Once Upon A Thai

If there is something I universally hate, that would be the taxi drivers; the Bangkok taxis take my hate to a whole different level. Here it’s pretty much impossible for a tourist to get a taxi driver to activate the meter and get a fair price. They just won’t do it, they just give you a super inflated fixed tourist price and you cannot do anything about it besides bargain a few baht less. You need to consider wasting 30 min every time you go to a place just to take a taxi that will not rip you off (as much). So you must be questioning why is this?? Well, the answer is very simple, Thailand has become so stupidly touristy that if you don’t want to pay their rip-off price, some other white guy from Europe will pay it 3 min later. Tourists are walking dollar signs to the locals here and they don’t even have to make an effort on screwing you anymore.  But anyways…

We attempted to take a taxi to the Grand Palace and all the taxis were rude to us and said no they cannot take us.  So we then returned to the hotel and they said to take a boat and he explained they will try and charge 100 Baht but it is 40 Baht. We attempted to go on the boat that the locals use which was spacious with many seats (and we assume the 40 Baht price) but we were stopped  and they told us we had to go back and pay and it was 100 Baht and we waited for a much smaller long boat where they packed in all the tourists for a very bumpy ride.

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We first visited the reclining Buddha and it is truly incredible. This massive golden Buddha, so long and beautiful, probably the best Buddha so far on the trip. But what wasn’t incredible were the incredibly rude hordes of tourists (looking at you China) smashing us as we tried to view this beautiful sight.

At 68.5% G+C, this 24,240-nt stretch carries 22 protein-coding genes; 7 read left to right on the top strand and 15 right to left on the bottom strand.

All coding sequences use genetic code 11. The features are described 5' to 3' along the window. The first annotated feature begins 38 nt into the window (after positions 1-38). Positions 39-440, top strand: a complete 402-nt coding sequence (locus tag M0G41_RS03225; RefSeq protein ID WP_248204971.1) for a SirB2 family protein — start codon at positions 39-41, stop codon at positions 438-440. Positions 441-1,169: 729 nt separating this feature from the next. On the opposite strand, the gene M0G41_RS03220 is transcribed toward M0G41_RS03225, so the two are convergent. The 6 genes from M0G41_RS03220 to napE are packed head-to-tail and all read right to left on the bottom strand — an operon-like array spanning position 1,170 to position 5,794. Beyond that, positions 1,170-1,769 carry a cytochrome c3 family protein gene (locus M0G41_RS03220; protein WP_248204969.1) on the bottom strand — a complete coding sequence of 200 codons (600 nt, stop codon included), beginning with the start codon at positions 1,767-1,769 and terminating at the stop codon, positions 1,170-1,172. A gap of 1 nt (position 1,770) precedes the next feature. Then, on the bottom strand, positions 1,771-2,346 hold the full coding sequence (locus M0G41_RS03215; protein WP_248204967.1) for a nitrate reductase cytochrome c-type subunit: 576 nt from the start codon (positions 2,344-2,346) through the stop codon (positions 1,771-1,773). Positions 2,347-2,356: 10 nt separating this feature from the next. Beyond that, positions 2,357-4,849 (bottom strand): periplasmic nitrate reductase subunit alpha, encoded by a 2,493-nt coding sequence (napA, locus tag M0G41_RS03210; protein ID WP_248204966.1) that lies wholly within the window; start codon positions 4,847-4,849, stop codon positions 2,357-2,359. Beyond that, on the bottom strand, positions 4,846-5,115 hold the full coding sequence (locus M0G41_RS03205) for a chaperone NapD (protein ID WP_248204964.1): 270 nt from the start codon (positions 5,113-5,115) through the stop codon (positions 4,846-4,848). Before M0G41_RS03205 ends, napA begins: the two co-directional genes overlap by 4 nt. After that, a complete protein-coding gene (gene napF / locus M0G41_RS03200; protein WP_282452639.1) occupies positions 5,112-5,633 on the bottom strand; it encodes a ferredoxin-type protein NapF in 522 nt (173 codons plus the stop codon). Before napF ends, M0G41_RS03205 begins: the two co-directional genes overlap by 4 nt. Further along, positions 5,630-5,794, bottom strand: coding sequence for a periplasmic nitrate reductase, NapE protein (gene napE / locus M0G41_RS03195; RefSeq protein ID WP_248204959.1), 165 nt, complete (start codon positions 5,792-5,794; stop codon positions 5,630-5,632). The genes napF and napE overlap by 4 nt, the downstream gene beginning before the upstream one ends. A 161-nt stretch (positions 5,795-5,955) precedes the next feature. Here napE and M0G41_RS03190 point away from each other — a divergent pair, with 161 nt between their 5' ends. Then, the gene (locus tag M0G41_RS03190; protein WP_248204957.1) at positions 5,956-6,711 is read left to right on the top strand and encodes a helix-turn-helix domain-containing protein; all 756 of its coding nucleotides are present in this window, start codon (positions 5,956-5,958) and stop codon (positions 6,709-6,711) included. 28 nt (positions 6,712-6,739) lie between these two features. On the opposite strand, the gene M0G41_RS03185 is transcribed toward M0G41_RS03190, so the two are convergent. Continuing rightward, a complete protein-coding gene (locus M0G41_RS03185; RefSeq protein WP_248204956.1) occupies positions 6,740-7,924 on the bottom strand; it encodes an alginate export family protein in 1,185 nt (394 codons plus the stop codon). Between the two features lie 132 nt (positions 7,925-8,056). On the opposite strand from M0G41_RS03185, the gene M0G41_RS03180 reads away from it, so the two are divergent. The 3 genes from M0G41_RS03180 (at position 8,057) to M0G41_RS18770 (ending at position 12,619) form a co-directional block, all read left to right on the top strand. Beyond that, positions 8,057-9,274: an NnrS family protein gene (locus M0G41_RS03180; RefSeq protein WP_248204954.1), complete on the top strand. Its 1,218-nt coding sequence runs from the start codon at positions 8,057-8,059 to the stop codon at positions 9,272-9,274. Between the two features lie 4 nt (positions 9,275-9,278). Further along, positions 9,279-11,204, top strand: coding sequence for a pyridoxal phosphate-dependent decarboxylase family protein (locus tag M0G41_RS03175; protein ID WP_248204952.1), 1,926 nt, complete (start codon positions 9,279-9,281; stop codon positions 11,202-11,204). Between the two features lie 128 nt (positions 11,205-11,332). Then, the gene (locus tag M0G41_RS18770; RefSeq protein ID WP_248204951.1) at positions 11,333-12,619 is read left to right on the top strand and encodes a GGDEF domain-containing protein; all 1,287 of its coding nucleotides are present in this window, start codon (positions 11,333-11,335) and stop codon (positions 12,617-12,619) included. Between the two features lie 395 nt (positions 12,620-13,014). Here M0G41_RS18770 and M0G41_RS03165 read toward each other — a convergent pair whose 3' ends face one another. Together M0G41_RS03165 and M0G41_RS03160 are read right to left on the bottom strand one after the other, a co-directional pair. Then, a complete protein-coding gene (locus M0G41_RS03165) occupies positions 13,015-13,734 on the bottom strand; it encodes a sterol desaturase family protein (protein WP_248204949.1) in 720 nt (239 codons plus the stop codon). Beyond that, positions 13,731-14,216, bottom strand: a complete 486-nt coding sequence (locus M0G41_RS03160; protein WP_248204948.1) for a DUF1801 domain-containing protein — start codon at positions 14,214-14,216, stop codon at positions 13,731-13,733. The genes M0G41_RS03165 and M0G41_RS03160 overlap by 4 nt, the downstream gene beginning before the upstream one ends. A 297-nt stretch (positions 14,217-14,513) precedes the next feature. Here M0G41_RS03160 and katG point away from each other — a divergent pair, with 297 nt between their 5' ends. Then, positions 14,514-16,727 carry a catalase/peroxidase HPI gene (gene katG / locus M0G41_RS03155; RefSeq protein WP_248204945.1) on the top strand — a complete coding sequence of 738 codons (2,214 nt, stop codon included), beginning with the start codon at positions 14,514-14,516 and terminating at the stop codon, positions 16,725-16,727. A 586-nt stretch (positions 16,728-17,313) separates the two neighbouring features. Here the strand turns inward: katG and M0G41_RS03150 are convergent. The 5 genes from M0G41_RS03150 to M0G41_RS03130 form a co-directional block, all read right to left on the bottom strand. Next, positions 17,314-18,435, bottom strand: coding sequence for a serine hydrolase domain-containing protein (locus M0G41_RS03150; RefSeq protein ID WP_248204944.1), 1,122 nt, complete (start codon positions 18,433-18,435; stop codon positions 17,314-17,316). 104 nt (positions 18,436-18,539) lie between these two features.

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But then we went to the Grand Palace which made the reclining Buddha kind of empty. There was probably a billion (I’m not exaggerating btw) Chinese tourist in group tours filling up the entire palace area. You didn’t really need to know where to go, the rivers of people would take you with them and push you though the palace. Taking a picture without anyone in it was as rare as solar eclipse and you really needed to shout at people to move the f&*$c away so you can take a picture (no need to speak mandarin, they understand by the tone). Perfect place to test your tolerance and patience towards crowds. Again the palace is stunning and something you should see if in Bangkok but the chaos and business truly took away from being able to appreciate where we were.

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The palace has been the official residence of the Kings of Siam (and later Thailand) since 1782. The king, his court and his royal government were based on the grounds of the palace until 1925.

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Construction of the palace began on May 6, 1782, at the order of King Buddha Yodfa Chulaloke (Rama I), the founder of the Chakri Dynasty, when he moved the capital city from Thonburi to Bangkok.

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Even this Ramayana Monkey demon is sad to see all the crowds.

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A soldier of the Royal Guards stands at the entrance of the Phra Thinang Chakri Maha Prasat.

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When we were leaving we saw a monk school daytrip trying to enjoy the palace as well.

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We visited the emerald Buddha (Wat Phra Kaew), is regarded as the most sacred Buddhisttemple (wat) in Thailand. The Emerald Buddha housed in the temple is a potent religio-political symbol and the palladium (protective image) of Thai society.